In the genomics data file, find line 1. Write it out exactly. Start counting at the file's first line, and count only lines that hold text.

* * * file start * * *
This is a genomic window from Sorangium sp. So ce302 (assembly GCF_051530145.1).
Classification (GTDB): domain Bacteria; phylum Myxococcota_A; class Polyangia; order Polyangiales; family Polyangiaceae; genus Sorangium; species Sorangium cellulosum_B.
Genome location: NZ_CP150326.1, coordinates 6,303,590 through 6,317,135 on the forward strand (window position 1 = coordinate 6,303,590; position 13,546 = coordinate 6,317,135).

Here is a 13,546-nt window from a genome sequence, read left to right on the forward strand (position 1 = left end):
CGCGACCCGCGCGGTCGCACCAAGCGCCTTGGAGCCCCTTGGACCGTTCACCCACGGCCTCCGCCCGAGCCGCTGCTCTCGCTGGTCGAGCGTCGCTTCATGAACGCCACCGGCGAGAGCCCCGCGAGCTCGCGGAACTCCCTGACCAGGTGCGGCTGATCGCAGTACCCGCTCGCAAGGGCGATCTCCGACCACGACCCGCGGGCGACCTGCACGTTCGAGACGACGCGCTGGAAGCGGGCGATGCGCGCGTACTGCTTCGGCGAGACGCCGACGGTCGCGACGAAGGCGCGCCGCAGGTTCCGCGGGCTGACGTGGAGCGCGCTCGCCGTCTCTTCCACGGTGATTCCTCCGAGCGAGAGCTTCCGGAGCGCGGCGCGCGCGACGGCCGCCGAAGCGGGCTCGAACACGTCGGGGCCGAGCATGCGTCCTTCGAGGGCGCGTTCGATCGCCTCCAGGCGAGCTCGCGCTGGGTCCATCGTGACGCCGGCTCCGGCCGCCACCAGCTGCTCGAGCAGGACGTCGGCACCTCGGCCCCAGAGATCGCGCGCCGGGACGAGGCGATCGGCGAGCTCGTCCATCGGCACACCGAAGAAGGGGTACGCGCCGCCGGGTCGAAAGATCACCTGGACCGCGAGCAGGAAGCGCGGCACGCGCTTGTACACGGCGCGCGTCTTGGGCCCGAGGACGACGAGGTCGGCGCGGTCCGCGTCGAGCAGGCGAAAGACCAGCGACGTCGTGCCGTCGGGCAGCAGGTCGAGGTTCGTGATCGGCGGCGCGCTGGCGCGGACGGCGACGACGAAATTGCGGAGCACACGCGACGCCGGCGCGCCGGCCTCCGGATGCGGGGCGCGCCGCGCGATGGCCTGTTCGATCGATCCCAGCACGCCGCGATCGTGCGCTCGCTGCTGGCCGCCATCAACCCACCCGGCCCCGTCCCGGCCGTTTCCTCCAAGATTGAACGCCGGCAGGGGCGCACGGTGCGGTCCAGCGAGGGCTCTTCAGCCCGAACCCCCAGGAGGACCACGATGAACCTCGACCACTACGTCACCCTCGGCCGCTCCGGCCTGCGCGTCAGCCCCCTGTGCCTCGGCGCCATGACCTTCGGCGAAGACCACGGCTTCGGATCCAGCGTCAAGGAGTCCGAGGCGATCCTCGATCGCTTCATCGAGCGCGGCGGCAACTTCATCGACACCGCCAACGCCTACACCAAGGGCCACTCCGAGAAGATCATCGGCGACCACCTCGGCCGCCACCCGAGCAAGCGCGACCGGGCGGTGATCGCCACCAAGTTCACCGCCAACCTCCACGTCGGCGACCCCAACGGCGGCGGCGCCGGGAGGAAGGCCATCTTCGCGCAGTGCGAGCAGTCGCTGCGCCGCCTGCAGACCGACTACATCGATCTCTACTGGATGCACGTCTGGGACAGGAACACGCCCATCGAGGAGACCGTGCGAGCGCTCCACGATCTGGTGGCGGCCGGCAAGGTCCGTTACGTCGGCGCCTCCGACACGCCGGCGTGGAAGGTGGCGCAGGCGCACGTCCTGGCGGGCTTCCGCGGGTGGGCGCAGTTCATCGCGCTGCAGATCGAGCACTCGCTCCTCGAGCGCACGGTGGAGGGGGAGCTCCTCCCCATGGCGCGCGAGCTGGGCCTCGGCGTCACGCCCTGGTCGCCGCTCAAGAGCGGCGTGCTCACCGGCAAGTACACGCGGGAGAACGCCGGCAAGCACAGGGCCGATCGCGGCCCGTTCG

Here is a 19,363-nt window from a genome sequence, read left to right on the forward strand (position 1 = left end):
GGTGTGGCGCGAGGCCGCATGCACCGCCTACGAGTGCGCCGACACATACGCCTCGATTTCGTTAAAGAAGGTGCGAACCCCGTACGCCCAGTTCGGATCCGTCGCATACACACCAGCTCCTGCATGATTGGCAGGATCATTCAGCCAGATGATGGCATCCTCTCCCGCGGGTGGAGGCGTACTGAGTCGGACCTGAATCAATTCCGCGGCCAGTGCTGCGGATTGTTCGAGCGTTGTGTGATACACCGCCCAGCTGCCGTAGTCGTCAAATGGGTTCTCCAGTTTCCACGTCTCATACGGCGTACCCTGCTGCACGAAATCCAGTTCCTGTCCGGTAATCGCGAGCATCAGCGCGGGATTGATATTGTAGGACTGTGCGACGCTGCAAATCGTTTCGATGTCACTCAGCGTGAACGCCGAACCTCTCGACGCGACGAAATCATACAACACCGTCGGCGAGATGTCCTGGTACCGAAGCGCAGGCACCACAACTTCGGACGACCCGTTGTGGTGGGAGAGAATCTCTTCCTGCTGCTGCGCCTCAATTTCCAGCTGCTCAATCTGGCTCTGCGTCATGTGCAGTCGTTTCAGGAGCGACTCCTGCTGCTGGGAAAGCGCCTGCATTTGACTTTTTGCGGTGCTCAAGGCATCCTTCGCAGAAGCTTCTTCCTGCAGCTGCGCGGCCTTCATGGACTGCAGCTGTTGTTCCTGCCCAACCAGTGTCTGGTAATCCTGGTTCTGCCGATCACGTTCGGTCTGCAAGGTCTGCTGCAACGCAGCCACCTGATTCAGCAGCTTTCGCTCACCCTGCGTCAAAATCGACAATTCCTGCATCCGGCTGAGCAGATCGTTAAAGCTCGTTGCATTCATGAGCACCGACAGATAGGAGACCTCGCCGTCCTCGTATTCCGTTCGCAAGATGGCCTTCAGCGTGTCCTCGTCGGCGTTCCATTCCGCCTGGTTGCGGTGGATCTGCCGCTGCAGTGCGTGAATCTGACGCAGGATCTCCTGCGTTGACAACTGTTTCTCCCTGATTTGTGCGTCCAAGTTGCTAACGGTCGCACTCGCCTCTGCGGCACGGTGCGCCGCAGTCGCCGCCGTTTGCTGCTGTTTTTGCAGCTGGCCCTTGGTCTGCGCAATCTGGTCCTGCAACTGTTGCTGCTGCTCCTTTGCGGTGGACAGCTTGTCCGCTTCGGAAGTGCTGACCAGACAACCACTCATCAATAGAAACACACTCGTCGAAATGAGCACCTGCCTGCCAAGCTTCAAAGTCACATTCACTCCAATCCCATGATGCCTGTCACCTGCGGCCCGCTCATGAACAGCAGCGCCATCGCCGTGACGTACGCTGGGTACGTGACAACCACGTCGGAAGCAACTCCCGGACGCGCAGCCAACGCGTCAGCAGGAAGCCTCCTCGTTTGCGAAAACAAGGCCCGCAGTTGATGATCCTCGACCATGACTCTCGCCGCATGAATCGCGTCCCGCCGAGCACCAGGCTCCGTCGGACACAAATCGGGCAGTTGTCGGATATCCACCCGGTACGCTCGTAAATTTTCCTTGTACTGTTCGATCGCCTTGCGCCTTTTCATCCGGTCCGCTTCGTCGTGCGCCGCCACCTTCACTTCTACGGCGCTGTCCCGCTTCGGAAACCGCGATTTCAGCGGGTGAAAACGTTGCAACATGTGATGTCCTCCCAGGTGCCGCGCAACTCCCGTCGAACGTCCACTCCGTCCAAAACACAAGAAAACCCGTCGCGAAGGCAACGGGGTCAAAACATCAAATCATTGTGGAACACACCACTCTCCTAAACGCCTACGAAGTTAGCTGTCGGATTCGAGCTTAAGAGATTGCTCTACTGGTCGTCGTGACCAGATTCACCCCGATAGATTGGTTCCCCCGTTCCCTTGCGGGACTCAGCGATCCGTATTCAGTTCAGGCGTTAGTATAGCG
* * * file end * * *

This is a genomic window from Sorangium sp. So ce302 (assembly GCF_051530145.1).